have done in vainly appealing for peace in a world increasingly embroiled
- Are such initiatives a fruitful example of hope-mongering to counter-balance
the tendency to doom-mongering? But just as there is both manipulation
and truth to doom-mongering, is there not both truth and manipulation
- In systemic terms, how is it possible to account for the multitude of
uncoordinated, unrelated, and even mutually unknown, save-the-world initiatives
-- faced with the worsening conditions, instigated by humanity, which
they all claim to address?
- Is the new initiative to be understood as a panacea? A beacon of hope
where all others have failed? Or as a short-sighted undertaking that will
take its place with others struggling to fulfil the hopes they inspired?
- Should any new initiative to save the world be welcomed, if it can attract
the resources to act? Irrespective of its ability to learn from the past?
Or its destabilization of initiatives with which it competes for resources
in the present? Or are there some valuable constraints that can usefully
be inspired by past experiments?
- Why does the emphasis on cooperation in such contexts disguise the extent
to which the initiative itself is in direct competition with other initiatives
which it may destabilize, undermine or supercede?
- If the process of undertaking such an intiative is itself valuable,
irrespective of the outcome, why do so many change agents and social pioneers
die in circumstances that history subsequently deplores?
- What are the global strategic implications of the "unsaid",
and is the initiative failing to address them through reinforcing any
collective pattern of denial?
Image and metaphorical framing
- Has the initiative been adequately envisaged to respond to the complexity
of the challenges and the probable higher dimensionality required of any
response -- or is it framed in the expectation that an appropriate shift
in the pattern of belief may well be all that is required?
- Could the initiative be best understood as a spaceship (a "knowship"),
with its own community, travelling on its own journey through the knowledge
space of the information society, picking up resources, and planting colonies,
as it may?
- Do those involved believe themselves to be "Knights in Shining
Armour", gathering to slay the "Dragon" threatening their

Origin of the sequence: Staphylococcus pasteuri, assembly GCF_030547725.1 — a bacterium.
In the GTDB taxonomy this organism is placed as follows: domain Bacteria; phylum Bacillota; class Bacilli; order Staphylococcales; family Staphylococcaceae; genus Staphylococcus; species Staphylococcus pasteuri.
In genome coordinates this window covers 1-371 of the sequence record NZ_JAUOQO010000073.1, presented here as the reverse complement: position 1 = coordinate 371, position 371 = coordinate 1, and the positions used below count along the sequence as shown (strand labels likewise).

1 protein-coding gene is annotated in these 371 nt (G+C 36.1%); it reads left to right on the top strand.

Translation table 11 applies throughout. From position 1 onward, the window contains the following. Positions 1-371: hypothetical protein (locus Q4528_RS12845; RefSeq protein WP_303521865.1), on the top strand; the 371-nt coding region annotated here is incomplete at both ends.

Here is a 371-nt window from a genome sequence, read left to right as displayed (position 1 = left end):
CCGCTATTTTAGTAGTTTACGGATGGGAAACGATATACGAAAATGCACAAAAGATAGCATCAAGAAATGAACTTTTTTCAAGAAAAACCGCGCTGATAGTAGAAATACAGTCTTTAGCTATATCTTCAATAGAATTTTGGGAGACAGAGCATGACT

World Community -- or as "Warriors of Light" engaged in battle
with the "Dark Force"? To what extent should the initiative
then be understood as a "crusade" or a "fortress"
-- rather than simply as a gated conceptual community?
- How does the initiative distinguish itself from the multitude of distinguished
"think tanks" that may themselves be constrained by an inappropriate
root metaphor? [more]
- If such social darwinism is the underlying message in the emergence
of the new initiative, what is to be expected of the outcomes of the new
initiative for those for whose benefit it was purportedly designed?
- To what extent do those undertaking the initiative find themselves trapped
by the nature of their very mindsets in patterns of the past -- in the
light of the classic insight: "A trap is a function of the nature
of the trapped" (Geoffrey Vickers (Freedom in a rocking boat:
changing values in an unstable society, 1970)?
- By what metaphor will the future frame the fundamental flaw in the response
of the best and the brightest, gathered by the initiative, in response
to the current situation of planetary society?
|Does your Chewing Gum Lose its Flavor on the Bed post Overnight?
If I put it on the left side, will I find it on the right?
Dynamically Gated Conceptual Communities: emergent patterns of isolation within
knowledge society, 2004 [text]
Confusion in the Moment of Dialogue, 2004 [text]
Global Strategic Implications of the Unsaid: from myth-making towards a wisdom
society, 2003 [text]
Tank-thoughts from Think-tanks: constraining metaphors on developing global
governance, 2003 [text]
Groupthink: the Search for Archaeoraptor as a Metaphoric Tale, 2002 [text]
The "Dark Riders" of Social Change: a challenge for any Fellowship of the Ring,
Evaluating Synthesis Initiatives and their Sustaining Dialogues, 2000 [text]
Why We Do Not Thrive: Challenges to universal thrival, 1999 [text]
Emptying Meetings and Fulfilling Participants: Ensuring that encounters are
fruitful, 1998 [text]
Reframing Personal Relationships between Innovators or Leaders: the unmentionable
challenge to sustainable paradigm shifting and social transformation, 1998 [text]
Distorted Understandings of Synthesis: Reconfiguring the challenge of wholeness,
Strategically Relevant Evocative Questions? 1993 [text]
Cooperation and its Failures: from the 1960s through the 1980s: 12 Metaphors
towards understanding the dilemma for the 1990s, 1989 [text]
Collective Learning from Calls for Global Action, 1981 [text]
Checklist of Nasty Questions: regarding development analyses and initiatives,
Principles of the Conscientized International Expert: political correctness
in international initiatives, 1979 [text]